Soul Serenade: Dusty Springfield, “Just a Little Lovin’ (Early in the Mornin’)”
Before I begin, for any of you that are using rdio, I have started putting together a fairly extensive playlist that will serve as something of a companion to this column. Some of the songs have appeared here, others will appear in the future, and some are just songs that I like. If you’re interested, you can check it out at Soul Serenade on rdio.
By 1968, Dusty Springfield was dissatisfied with her career. Though she’d had a number of hits, she found herself relegated to the British touring circuit, which meant playing a lot of hotels and cabarets. In an effort to kickstart her career she signed with Atlantic Records, largely because it was the label of Aretha Franklin.
A dream team was assembled, material was chosen, and American Studios in Memphis was booked. Among the cast were producers Jerry Wexler and Arif Mardin, and engineer Tom Dowd. Material for the album came from a who’s who of songwriters. In the case of “Just A Little Lovin’ (Early In the Mornin’)”, the songwriters were Barry Mann and Cynthia Weil, who had hits with “You’ve Lost That Lovin’ Feeling,” and “We Gotta Get Out of This Place” among many, many others. The musicians were the Memphis Cats, led by Reggie Young and Tommy Cogbill, who knew a thing or two about hit making themselves. Clearly failure was not an option on this project.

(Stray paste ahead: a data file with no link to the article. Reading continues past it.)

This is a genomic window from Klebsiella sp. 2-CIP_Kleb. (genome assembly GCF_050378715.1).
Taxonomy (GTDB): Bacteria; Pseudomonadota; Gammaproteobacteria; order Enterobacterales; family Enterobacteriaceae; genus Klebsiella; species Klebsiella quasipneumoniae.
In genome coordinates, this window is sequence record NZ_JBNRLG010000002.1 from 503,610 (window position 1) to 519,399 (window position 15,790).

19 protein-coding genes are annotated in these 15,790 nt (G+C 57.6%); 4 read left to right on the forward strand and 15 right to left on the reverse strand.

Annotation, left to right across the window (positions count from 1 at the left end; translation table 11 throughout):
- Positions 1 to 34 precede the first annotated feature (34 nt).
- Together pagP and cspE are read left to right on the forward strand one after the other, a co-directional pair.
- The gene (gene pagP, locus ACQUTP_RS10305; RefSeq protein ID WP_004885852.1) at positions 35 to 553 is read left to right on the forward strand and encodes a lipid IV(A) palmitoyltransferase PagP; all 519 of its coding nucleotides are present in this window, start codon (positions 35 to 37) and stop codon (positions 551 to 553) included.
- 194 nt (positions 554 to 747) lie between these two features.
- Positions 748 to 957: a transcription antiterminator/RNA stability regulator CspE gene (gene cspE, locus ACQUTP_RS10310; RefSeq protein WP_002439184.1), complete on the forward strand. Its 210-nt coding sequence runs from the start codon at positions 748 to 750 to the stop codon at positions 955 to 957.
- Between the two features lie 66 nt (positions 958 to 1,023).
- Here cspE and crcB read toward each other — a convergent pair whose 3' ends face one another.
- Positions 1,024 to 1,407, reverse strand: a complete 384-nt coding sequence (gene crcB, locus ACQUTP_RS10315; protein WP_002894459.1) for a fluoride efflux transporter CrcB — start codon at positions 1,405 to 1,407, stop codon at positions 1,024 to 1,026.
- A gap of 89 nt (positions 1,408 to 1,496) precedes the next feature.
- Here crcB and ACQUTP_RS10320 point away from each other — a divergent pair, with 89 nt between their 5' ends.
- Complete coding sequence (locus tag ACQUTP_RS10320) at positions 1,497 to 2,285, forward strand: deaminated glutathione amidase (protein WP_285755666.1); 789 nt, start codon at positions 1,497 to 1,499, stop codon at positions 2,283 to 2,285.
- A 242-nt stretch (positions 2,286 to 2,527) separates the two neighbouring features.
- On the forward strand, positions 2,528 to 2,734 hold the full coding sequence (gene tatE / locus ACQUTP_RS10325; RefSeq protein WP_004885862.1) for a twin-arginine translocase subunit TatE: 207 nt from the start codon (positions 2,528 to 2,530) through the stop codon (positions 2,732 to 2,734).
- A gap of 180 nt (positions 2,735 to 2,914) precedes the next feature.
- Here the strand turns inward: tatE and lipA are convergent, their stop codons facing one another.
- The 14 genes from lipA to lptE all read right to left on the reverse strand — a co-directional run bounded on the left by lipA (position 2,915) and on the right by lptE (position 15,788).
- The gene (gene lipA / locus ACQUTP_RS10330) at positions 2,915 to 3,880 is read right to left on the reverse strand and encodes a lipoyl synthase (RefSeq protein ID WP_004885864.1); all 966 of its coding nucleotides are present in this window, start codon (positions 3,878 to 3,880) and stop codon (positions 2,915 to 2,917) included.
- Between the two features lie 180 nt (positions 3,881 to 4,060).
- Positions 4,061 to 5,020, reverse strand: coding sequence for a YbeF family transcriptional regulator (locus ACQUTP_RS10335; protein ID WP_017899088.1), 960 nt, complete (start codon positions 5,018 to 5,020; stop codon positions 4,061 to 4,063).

The resulting album, Dusty In Memphis, is regarded as a classic in the canon of pop music. The big song on the album was “Son of a Preacher Man,” written by John Hurley and Ronnie Wilkins, which became a top ten hit in the US and internationally. “Just A Little Lovin’” was the b-side of the single. Aretha Franklin had originally turned down “Son of a Preacher Man,” but a year later, she hit paydirt with her own version. Dusty Springfield, always cursed with an inferiority complex, decided that Aretha’s version was better and modeled her own performances of the song on it from that point forward.
For her tenth studio album, the great singer/songwriter Shelby Lynne decided to pay tribute to one of her favorite singers, Dusty Springfield. In January, 2008, Lynne released the very fine Just A Little Lovin’. The album included covers of four songs from the Dusty In Memphis album, among them Lynne’s version of “Just A Little Lovin’ (Early In The Mornin’).